Q. What can development teams do to prevent technical debt from escalating into a major problem?

A. The first step is to be able to recognize where and when you are acquiring the debt, where that debt is "costing you compound interest," and start a process improvement or refactoring effort to reduce additional debt.

But how do you recognize the sources?

Places to find technical debt
1) A known error database - A database that catalogs areas where you have not gotten to the bottom of problems that are eating away at people's time (paying interest). This system makes it easier to identify which problems have the highest ongoing incident rate.

2) Recurring events - Incidents that frequently come up in the system log of key devices and applications often represent debt.

3) Compliance issues - Regulatory problems that are not directly handled represent debt and leave a window open for security or privacy breaches to meet a schedule. If you have been audited, look at the audit exceptions for possible sources of debt.

4) Change requests - Randomly pick change requests from the prior year. Looking with hindsight, which of those changes led to debt that you are now paying? How were the decisions reached?

5) Current changes - Look at changes or projects that are in the pipeline. Which of these represent re-work that would not be there if you had considered the longer-term costs?

6) Alternative locations - If these debt locations don't satisfy you, get up and manage by walking around at a random time each day. On average, what is the staff working on that you are surprised to find them doing? In all likelihood, these unexpected projects are likely being performed because of debt.

With the sources identified and prioritized, change requests need to be created and treated with equal importance to the requests for new features or systems that are in the backlog. There will never be time to stop everything and address all sources of debt. Instead, what is critical is to incrementally address the sources, bit by bit, while doing what is possible to not acquire new debt.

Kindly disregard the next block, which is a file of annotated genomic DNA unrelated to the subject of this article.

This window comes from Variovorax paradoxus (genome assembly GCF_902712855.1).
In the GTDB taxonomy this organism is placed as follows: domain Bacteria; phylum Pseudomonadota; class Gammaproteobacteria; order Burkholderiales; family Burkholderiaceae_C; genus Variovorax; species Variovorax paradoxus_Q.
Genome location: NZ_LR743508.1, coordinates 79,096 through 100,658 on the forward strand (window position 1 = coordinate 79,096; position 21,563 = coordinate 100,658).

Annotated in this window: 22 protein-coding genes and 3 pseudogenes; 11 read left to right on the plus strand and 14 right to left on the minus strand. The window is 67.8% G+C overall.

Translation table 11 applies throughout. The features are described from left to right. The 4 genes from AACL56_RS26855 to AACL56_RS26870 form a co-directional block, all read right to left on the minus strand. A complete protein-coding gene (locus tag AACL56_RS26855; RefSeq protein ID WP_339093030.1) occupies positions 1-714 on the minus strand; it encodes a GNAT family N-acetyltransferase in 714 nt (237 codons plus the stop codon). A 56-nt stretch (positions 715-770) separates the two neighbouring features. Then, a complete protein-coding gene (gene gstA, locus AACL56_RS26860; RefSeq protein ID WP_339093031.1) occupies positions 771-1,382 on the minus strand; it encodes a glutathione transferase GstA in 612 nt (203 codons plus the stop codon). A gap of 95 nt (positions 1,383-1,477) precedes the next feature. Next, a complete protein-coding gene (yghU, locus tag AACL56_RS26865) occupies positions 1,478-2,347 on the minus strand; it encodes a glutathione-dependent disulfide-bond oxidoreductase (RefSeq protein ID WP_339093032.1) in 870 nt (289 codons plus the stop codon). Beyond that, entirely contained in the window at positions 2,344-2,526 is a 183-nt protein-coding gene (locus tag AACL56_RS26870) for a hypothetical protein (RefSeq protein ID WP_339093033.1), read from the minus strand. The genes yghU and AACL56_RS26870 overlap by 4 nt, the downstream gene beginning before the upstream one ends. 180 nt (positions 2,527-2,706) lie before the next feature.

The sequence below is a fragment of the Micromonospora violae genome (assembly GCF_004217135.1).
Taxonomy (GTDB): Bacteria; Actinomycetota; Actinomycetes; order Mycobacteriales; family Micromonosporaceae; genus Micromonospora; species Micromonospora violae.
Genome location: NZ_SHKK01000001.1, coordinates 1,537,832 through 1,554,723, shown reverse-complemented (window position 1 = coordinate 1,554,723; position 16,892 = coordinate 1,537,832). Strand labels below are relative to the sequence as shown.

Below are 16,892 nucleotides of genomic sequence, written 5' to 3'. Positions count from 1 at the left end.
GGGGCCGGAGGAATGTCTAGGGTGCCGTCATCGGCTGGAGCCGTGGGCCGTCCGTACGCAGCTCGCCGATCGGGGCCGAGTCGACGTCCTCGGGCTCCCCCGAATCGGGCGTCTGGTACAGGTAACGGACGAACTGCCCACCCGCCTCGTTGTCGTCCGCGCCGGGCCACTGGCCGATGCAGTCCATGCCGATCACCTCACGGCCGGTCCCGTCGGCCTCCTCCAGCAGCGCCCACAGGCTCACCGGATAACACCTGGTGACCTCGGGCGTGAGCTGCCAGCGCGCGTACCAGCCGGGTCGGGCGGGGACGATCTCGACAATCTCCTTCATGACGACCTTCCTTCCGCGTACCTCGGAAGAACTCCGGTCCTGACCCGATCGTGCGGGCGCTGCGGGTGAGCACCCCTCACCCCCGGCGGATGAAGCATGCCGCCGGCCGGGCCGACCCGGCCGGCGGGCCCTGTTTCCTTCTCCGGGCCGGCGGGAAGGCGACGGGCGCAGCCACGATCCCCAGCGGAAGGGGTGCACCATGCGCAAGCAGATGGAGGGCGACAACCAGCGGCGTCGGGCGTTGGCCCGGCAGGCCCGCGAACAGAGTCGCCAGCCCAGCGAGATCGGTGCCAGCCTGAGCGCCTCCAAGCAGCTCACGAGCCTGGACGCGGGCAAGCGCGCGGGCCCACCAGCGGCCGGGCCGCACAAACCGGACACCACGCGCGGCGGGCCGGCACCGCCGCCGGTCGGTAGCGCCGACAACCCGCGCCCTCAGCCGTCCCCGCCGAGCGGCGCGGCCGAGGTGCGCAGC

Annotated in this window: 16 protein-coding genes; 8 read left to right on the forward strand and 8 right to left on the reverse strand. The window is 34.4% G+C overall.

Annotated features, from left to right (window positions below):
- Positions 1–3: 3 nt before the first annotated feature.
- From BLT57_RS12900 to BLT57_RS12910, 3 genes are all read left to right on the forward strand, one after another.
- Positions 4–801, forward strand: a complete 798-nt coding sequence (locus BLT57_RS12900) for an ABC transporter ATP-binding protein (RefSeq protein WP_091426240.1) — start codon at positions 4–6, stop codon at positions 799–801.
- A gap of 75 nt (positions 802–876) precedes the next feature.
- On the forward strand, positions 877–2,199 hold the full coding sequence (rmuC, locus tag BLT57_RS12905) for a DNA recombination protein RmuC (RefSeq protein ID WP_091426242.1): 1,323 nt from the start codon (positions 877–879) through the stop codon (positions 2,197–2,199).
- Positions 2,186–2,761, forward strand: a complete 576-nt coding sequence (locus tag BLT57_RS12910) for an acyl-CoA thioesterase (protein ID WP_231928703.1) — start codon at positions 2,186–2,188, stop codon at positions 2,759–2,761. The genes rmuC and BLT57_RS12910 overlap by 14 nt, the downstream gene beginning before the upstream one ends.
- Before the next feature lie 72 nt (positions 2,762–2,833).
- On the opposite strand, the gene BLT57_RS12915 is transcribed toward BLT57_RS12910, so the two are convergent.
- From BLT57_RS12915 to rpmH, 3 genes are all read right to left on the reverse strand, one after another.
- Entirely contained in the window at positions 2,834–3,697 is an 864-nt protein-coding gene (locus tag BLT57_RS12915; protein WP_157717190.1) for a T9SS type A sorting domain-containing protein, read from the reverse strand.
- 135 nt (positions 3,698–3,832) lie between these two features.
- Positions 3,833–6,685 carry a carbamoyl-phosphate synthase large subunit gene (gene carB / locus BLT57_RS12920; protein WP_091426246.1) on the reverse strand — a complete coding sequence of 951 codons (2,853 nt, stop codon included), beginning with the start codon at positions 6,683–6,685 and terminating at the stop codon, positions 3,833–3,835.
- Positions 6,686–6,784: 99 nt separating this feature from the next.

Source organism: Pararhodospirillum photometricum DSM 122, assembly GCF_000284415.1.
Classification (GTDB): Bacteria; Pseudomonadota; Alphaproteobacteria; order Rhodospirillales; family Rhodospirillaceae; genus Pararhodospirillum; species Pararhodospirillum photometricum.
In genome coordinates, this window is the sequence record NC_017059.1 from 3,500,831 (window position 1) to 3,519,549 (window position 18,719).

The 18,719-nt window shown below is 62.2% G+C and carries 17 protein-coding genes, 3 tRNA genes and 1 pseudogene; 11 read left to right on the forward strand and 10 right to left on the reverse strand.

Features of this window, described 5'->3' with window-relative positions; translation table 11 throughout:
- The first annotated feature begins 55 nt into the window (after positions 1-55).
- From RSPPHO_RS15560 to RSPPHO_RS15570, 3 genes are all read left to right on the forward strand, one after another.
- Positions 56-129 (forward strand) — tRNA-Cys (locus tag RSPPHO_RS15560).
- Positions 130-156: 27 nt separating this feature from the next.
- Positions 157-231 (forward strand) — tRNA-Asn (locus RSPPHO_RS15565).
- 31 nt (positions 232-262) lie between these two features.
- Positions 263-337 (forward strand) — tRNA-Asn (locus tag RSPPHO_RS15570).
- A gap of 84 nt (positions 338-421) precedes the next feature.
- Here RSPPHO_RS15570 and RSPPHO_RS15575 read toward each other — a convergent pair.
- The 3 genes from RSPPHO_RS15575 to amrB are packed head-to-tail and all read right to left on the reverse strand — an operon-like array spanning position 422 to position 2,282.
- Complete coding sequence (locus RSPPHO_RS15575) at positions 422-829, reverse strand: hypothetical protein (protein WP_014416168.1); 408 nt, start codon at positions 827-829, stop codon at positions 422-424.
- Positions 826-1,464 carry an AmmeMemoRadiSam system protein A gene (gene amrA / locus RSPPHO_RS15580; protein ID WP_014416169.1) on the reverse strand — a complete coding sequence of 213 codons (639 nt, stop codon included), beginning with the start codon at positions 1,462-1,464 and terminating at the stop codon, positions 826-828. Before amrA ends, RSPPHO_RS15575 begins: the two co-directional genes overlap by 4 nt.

Q. How does technical debt eventually end up adversely impacting individual projects and the IT department as a whole?

A. Individual projects are harder to complete if those tasked to work on them are still paying off debt from prior projects. The schedule will likely assume they can focus on the new project, but the reality is they are pulled back into prior efforts when the debt of those prior efforts is getting in the way. There's also a human impact, as the staff wonders what additional debt will be left behind on this project, and anticipates what life will be like with yet one more "completed" project accumulating interest.

As a whole, the key impact is that technical debt undermines agility. For every increase in technical debt, there is a corresponding decrease in agility, just as with borrowing more and more money, eventually you are working to only pay off the interest and not decreasing the principle. Much the same as financial debt takes away options for a family, corporation or government, technical debt does the same to an IT department - more and more resources are committed to paying interest instead of the principal.

Q. Are advances in project management and development methodologies helping to resolve technical debt issues?